Although he declined to point fingers at the former sheriff or a specific deputy, Doughtie said he is aware of talk on the street complaining about such things as sheriff deputies setting up a DWI checkpoint to nab a wedding party, and others that cited times citizens were roughed up, and when drug searches were conducted for questionable reasons. 

“I’ve heard some stories that made me cringe,” he said.

Whether such accounts are true or not, Doughtie said, “Perception is the name of the game. “Different people see different things.” 

Doughtie said that deputies mingling and talking in the neighborhoods will go a long way toward changing the relationship between them and the community. Familiarity will grow mutual trust, which will grow improved cooperation, which will lead to better information sharing, which will lead to more efficient policing, which will lead to safer neighborhoods.

Stopping and searching, as well as road blocks, to some extent can be useful, he said, but “we’re not bumper-chasing --- that’s not what we’re looking at.”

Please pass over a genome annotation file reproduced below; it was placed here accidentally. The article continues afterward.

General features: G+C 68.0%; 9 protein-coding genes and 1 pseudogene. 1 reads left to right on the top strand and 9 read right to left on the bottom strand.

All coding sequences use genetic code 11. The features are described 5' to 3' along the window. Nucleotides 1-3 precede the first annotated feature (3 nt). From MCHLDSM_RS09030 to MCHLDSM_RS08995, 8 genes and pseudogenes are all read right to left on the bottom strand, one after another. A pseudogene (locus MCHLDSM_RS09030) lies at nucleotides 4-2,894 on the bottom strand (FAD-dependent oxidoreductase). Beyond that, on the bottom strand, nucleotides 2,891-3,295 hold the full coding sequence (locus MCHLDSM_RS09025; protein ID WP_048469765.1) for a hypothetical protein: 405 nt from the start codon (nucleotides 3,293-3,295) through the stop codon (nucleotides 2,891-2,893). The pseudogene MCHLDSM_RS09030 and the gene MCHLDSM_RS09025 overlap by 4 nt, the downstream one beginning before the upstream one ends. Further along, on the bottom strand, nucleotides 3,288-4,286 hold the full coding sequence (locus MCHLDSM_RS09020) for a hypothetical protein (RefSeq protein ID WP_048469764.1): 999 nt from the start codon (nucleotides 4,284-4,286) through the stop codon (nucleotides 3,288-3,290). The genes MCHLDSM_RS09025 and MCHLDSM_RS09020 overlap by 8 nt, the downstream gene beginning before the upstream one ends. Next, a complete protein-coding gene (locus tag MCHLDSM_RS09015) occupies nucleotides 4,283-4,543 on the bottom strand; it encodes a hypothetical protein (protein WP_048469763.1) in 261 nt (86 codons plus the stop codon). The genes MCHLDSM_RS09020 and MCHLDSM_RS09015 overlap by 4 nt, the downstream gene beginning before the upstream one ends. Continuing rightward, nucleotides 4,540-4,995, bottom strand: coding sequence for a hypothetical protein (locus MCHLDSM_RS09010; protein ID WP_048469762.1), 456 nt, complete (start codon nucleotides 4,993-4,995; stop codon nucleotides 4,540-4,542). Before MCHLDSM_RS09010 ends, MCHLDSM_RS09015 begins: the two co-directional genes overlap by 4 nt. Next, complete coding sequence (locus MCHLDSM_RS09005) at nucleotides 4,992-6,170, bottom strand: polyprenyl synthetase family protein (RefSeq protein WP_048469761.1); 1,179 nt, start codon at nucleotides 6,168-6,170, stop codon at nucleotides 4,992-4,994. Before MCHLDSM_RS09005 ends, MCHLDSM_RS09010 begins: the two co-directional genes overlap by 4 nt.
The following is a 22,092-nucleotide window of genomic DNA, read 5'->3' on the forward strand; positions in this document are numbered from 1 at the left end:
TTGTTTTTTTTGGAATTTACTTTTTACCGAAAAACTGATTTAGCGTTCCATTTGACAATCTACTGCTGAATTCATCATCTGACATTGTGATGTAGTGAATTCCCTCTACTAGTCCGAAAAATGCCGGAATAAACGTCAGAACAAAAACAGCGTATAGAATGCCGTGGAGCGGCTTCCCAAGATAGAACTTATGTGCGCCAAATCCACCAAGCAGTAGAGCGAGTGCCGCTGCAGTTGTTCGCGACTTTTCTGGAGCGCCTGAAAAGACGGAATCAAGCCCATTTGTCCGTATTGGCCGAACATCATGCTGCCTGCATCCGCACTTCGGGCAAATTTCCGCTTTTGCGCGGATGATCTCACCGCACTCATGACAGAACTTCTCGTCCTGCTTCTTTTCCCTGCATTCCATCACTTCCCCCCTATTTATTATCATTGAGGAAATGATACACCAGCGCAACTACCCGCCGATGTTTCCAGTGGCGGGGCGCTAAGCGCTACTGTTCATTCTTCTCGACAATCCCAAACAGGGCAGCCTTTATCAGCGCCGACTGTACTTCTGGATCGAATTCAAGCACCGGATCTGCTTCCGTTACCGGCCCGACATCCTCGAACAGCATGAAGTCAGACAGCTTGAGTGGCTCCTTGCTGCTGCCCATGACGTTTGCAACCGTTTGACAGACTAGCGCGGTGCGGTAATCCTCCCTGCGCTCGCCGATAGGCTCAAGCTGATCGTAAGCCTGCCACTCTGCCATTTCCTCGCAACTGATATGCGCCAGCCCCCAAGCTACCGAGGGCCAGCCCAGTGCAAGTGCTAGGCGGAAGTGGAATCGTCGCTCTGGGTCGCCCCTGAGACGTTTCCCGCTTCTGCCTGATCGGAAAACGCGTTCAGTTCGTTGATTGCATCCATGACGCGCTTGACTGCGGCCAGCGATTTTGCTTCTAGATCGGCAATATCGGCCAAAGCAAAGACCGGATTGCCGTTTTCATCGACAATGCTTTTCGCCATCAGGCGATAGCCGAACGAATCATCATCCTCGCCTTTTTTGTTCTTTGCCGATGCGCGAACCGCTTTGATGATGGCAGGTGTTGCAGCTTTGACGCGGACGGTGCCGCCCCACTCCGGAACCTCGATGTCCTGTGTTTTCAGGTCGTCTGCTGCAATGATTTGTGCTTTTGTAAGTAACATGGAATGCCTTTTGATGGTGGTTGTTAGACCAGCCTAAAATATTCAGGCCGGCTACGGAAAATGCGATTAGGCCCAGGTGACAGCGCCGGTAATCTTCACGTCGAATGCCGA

On Hatteras Island, Doughtie said, he has heard complaints of some people being so intimidated by sheriff deputies that they were afraid to speak to them. But at the same time, islanders have spoken highly about other deputies there, including Lt. Doug Overbeck.  

Overbeck, who has accepted a position with the department as a full-time polygraph examiner, will be replaced by Greg Wilson, who had formerly been a lieutenant under Sheriff Austin. Also, Tami Willis, an investigator on the island, at her request, will be returning as a road deputy.